For the Love of Dogs – They’re More Emotional Than Science Once Gave Them Credit For

By Kimberly Blaker 

In living with and interacting with our dogs, we get to know them well. Despite their inability to talk, we often understand their emotions based upon their body language. Scientists now know what dog owners have suspected all along. Dogs experience a wider range of emotions than scientists once thought.

The dog brain is substantially smaller than the human brain when accounting for body size, so it isn’t as complex as our brain. Yet, MRI studies reveal dogs’ brains aren’t much different from humans. MRIs have shown that the same sections of both the human and dog brains light up based upon various types of stimuli, as reported by board-certified neurologist J.P. McCue at New York City’s Animal Medical Center in “Dog Brain Facts: Understanding Canine Cognition.”

It has also been found that dogs produce oxytocin, the neurotransmitter and hormone that creates the emotion of love in humans. In fact, research reveals that when our dogs stare into our eyes, it activates oxytocin, creating a bond similar to that between a mother and infant. David Grimm reports on the research of this phenomenon in his article, “How Dogs Stole Our Hearts,” at

In an experiment by animal behaviorist Takefumi Kikusui and his colleagues, dogs and their owners gazed into each other’s eyes. Their gaze ranged from a few seconds to a couple of minutes. The researchers found that in those dogs and owners who stared longer, the oxytocin levels rose 130 percent and 300 percent, respectively. This adds to the growing body of research that supports the notion that dogs can feel love and attachment.

Just like in humans, dogs’ brains develop as they grow. In humans, the brain reaches full development around the age of 25. But dogs’ brains are fully developed around the age of 6 months. At this point, dogs’ emotional development is equivalent to a 2½-year-old human, according to researchers.

To gain perspective on what that means in regards to dogs’ range of emotions, Stanley Coren charts the emotions of a 2½-year-old child in “What Emotions Do Dogs Actually Experience?” These include joy, love and affection, contentment, excitement, shyness and suspicion, fear, disgust, distress, and anger. At that age, however, children don’t experience feelings that require self-consciousness, such as pride, shame, guilt, and contempt.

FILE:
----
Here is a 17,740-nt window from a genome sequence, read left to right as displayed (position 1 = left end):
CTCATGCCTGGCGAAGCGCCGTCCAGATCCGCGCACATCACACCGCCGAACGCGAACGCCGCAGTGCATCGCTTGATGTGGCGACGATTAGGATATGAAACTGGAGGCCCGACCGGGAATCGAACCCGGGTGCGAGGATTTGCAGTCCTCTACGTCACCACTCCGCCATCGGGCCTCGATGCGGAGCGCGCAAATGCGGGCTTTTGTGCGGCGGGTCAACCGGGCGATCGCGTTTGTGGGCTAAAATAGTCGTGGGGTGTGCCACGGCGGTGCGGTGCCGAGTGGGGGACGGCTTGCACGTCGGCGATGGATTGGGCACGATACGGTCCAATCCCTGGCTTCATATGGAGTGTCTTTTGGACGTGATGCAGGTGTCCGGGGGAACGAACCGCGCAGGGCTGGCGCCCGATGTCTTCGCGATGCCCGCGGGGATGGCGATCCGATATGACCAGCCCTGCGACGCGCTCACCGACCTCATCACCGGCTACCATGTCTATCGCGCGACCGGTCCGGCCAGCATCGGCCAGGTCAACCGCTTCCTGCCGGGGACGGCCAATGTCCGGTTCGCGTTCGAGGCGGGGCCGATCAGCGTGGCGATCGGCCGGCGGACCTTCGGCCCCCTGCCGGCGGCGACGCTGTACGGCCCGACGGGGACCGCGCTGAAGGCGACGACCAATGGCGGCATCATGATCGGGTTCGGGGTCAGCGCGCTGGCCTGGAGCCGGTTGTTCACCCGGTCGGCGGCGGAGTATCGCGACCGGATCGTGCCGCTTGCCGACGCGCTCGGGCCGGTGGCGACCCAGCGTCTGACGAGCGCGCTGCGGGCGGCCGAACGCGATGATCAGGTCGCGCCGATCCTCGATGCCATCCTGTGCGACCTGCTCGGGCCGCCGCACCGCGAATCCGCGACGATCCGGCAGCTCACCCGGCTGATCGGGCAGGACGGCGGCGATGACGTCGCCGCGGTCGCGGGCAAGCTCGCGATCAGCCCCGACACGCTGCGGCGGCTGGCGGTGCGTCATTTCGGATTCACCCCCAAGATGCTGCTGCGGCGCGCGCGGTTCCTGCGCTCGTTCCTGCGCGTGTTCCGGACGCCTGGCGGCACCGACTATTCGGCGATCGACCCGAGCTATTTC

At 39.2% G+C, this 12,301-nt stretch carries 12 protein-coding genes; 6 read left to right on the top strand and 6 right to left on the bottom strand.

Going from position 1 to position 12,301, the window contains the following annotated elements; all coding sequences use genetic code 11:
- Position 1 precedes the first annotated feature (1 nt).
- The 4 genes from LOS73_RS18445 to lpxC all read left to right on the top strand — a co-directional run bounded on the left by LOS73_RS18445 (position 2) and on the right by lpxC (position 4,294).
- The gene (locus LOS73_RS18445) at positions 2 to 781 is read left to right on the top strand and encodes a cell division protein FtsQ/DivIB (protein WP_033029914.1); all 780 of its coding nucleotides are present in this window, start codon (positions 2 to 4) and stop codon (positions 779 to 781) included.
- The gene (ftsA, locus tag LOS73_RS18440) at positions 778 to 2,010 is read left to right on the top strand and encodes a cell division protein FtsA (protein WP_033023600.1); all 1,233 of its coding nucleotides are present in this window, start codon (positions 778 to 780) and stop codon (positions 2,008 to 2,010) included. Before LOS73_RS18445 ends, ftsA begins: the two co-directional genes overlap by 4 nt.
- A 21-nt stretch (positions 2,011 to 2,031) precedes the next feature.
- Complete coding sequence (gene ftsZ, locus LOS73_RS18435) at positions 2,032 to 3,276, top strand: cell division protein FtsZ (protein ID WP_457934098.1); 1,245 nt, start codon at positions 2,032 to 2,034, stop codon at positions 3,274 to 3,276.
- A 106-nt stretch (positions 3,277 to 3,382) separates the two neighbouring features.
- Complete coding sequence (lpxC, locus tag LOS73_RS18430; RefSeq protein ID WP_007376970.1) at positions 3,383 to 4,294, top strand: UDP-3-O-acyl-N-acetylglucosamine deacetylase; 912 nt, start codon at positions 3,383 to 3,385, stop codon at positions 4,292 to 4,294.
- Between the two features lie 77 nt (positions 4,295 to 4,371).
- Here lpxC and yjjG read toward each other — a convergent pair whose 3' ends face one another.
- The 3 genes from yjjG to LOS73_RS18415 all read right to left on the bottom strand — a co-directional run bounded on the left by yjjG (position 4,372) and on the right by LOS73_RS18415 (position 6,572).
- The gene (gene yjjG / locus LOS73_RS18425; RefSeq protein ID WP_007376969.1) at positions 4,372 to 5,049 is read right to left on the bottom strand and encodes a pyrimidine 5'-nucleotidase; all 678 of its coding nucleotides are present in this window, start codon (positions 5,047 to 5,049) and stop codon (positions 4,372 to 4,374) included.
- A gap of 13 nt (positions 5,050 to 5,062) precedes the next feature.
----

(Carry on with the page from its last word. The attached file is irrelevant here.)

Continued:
How to read your dog’s feelings

Here are some of the ways dogs express different emotions.

Joy. Dogs often express this when a family member comes home, or a familiar guest comes to visit. Dogs often run and jump, wag their tails, and lavish kisses. They also express joy when playing by barking or giving a playful bow.

Love and affection. When dogs are feeling affectionate, they might nudge you with their nose, make loving eye contact (as opposed to the threatening eye contact of an unknown dog), or softly groan and sigh while lying next to you. Some dogs will lean their bodies up against you while sitting or standing. They also express their love through kissing, jumping, and rolling onto their backs with a wagging tail.

Shyness, suspicion, fear. These emotions are often quite evident. Dogs might flatten their ears, avoid eye contact, tuck their tail under, cower, pant, or shake. They can also have dilated glassy eyes. Pacing, hiding, whining, barking, sneering, nipping, or submissive urination can also be signs of fear or shyness.

Distress. When dogs are depressed, they can experience changes in appetite, behavior, sleep patterns, and reduced activity levels. Emotionally distressed dogs also show this in their posture with downcast eyes and a low-bent neck. They might also lick or shed excessively.

Anger. If your dog has ever ignored you or given you the cold shoulder, there’s a good chance it’s mad at you. But if you’re doing something that makes your dog particularly angry, the signs may be more prominent. Your dog might take a rigid posture, bark loudly in your direction, or make sharp or short barks. This is a warning to stop whatever you’re doing that’s making your dog angry. If your dog begins growling, repeatedly howling with a rising pitch, or showing teeth, it’s prepared to attack.

What about hackles?

People often think raised hackles indicate a dog is angry or showing aggression. Sometimes that’s the case. But raised hackles are an involuntary reaction and most often caused by a host of other emotions. These include excitement, arousal, fear, shyness, defensiveness, or being startled. That said, dogs can bite out of fear, not just anger. The best way to know the meaning behind the raised hackles is to look at other body language that indicates what the dog is feeling.

Kimberly Blaker is a freelance writer based in Michigan, whose writings appear in print and digital magazines and newspapers nationwide.

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